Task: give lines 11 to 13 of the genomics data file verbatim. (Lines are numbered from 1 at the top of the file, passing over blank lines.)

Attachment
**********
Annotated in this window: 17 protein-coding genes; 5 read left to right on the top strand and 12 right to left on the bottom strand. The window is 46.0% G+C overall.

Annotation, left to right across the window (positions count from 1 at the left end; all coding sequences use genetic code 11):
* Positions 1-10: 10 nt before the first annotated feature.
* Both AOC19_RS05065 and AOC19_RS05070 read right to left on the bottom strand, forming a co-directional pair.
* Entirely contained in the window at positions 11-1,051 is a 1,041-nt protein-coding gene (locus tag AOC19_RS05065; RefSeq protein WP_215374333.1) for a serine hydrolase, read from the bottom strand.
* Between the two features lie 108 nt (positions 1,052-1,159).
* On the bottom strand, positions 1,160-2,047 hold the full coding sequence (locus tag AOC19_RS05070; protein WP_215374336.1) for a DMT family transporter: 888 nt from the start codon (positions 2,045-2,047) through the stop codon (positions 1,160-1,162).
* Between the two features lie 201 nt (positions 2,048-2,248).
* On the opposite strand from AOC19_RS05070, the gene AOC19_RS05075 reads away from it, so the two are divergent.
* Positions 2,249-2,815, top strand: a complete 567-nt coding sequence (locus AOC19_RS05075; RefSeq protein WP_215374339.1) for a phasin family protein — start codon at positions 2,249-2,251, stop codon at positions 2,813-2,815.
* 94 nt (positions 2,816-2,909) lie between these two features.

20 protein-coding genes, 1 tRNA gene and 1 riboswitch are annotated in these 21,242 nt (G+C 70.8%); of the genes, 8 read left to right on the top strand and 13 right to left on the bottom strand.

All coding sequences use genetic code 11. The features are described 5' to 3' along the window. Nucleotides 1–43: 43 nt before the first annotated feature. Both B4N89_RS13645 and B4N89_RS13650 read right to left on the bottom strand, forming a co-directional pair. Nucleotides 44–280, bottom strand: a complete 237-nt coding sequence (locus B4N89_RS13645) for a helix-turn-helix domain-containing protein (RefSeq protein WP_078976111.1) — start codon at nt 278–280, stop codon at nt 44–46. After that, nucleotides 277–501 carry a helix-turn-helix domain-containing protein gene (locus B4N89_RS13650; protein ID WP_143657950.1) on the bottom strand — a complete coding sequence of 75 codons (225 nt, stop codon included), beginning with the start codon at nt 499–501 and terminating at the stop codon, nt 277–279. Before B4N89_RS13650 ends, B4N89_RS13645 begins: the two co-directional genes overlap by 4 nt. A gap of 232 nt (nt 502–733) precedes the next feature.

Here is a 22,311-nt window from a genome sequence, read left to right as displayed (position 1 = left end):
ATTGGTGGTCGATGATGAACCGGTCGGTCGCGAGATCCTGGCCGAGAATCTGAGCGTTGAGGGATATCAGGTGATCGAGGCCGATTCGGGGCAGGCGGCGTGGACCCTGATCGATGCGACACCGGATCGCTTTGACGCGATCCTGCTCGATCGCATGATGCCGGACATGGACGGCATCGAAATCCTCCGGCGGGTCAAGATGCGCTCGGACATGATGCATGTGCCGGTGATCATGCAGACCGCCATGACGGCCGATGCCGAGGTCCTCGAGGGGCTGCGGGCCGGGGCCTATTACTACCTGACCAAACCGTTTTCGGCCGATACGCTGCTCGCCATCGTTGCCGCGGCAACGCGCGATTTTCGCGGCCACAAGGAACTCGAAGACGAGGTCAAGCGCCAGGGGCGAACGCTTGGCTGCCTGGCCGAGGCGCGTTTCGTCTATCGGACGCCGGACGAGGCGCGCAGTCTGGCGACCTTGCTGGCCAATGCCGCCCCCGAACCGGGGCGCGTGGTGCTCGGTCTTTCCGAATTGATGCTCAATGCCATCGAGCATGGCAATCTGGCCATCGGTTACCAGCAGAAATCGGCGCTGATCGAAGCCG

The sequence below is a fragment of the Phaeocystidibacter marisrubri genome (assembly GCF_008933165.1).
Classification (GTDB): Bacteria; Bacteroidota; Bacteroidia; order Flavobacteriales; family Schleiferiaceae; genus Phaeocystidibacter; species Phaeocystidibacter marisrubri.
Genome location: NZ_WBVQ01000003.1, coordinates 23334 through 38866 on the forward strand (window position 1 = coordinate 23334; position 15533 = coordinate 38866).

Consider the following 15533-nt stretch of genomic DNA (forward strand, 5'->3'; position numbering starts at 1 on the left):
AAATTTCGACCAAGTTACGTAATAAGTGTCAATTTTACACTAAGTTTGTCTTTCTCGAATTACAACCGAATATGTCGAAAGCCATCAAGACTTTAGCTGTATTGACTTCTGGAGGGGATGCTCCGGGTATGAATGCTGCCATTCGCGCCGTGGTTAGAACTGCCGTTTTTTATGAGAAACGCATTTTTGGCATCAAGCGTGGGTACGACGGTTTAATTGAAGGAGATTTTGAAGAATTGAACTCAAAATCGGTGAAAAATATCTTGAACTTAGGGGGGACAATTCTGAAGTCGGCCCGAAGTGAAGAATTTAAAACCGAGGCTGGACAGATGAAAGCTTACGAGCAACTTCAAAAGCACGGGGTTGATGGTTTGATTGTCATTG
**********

* 94 nt (positions 2,816-2,909) lie between these two features.

20 protein-coding genes, 1 tRNA gene and 1 riboswitch are annotated in these 21,242 nt (G+C 70.8%); of the genes, 8 read left to right on the top strand and 13 right to left on the bottom strand.

All coding sequences use genetic code 11. The features are described 5' to 3' along the window. Nucleotides 1–43: 43 nt before the first annotated feature. Both B4N89_RS13645 and B4N89_RS13650 read right to left on the bottom strand, forming a co-directional pair. Nucleotides 44–280, bottom strand: a complete 237-nt coding sequence (locus B4N89_RS13645) for a helix-turn-helix domain-containing protein (RefSeq protein WP_078976111.1) — start codon at nt 278–280, stop codon at nt 44–46. After that, nucleotides 277–501 carry a helix-turn-helix domain-containing protein gene (locus B4N89_RS13650; protein ID WP_143657950.1) on the bottom strand — a complete coding sequence of 75 codons (225 nt, stop codon included), beginning with the start codon at nt 499–501 and terminating at the stop codon, nt 277–279. Before B4N89_RS13650 ends, B4N89_RS13645 begins: the two co-directional genes overlap by 4 nt. A gap of 232 nt (nt 502–733) precedes the next feature.